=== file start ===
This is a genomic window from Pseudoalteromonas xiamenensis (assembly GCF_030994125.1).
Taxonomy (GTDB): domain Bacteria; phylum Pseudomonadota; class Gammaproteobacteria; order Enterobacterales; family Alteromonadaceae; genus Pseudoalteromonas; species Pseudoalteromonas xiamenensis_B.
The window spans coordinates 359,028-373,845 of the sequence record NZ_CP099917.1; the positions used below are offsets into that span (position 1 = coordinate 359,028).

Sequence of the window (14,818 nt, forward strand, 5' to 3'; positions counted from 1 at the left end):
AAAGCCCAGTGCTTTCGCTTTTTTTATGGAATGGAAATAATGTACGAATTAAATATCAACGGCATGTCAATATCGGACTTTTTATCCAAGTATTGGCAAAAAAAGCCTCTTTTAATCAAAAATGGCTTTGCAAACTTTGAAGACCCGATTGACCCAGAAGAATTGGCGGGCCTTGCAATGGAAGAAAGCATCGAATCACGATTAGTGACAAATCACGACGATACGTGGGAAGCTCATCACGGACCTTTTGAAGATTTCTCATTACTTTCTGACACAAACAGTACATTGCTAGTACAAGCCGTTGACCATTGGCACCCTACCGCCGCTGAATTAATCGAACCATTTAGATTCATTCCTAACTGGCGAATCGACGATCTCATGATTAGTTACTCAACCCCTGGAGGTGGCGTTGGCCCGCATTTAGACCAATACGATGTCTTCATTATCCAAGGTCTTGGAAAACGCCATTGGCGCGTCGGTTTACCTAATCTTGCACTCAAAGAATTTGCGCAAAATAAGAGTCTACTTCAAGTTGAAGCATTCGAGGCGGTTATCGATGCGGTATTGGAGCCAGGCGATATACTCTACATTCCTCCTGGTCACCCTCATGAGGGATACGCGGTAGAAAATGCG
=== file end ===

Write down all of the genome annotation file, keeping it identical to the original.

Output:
This is a genomic window from Pseudoalteromonas xiamenensis (assembly GCF_030994125.1).
Taxonomy (GTDB): domain Bacteria; phylum Pseudomonadota; class Gammaproteobacteria; order Enterobacterales; family Alteromonadaceae; genus Pseudoalteromonas; species Pseudoalteromonas xiamenensis_B.
The window spans coordinates 359,028-373,845 of the sequence record NZ_CP099917.1; the positions used below are offsets into that span (position 1 = coordinate 359,028).

Sequence of the window (14,818 nt, forward strand, 5' to 3'; positions counted from 1 at the left end):
AAAGCCCAGTGCTTTCGCTTTTTTTATGGAATGGAAATAATGTACGAATTAAATATCAACGGCATGTCAATATCGGACTTTTTATCCAAGTATTGGCAAAAAAAGCCTCTTTTAATCAAAAATGGCTTTGCAAACTTTGAAGACCCGATTGACCCAGAAGAATTGGCGGGCCTTGCAATGGAAGAAAGCATCGAATCACGATTAGTGACAAATCACGACGATACGTGGGAAGCTCATCACGGACCTTTTGAAGATTTCTCATTACTTTCTGACACAAACAGTACATTGCTAGTACAAGCCGTTGACCATTGGCACCCTACCGCCGCTGAATTAATCGAACCATTTAGATTCATTCCTAACTGGCGAATCGACGATCTCATGATTAGTTACTCAACCCCTGGAGGTGGCGTTGGCCCGCATTTAGACCAATACGATGTCTTCATTATCCAAGGTCTTGGAAAACGCCATTGGCGCGTCGGTTTACCTAATCTTGCACTCAAAGAATTTGCGCAAAATAAGAGTCTACTTCAAGTTGAAGCATTCGAGGCGGTTATCGATGCGGTATTGGAGCCAGGCGATATACTCTACATTCCTCCTGGTCACCCTCATGAGGGATACGCGGTAGAAAATGCG